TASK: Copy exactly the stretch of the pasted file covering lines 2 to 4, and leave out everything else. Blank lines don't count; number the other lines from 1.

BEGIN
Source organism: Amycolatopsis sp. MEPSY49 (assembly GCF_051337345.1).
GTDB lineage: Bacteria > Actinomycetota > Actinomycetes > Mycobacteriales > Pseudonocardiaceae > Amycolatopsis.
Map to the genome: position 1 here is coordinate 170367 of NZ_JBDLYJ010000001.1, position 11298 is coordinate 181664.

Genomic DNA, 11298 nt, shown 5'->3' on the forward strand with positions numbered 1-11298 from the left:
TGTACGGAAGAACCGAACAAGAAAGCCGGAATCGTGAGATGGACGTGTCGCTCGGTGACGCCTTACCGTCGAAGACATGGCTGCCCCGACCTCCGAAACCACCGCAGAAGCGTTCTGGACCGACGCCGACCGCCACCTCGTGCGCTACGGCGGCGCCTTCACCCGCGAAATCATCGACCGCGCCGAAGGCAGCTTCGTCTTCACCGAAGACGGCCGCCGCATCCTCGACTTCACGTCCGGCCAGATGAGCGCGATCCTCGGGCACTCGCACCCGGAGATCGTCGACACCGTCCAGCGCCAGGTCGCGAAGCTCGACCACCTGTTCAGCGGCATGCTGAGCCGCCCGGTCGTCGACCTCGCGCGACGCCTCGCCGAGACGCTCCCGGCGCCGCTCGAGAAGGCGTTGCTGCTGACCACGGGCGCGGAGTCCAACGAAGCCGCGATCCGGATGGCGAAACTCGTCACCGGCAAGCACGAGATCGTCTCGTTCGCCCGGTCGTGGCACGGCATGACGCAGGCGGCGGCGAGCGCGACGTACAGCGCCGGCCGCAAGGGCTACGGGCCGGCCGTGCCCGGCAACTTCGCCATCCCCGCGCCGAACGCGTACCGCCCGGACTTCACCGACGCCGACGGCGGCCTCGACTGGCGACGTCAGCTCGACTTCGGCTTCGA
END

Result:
GTDB lineage: Bacteria > Actinomycetota > Actinomycetes > Mycobacteriales > Pseudonocardiaceae > Amycolatopsis.
Map to the genome: position 1 here is coordinate 170367 of NZ_JBDLYJ010000001.1, position 11298 is coordinate 181664.

Genomic DNA, 11298 nt, shown 5'->3' on the forward strand with positions numbered 1-11298 from the left: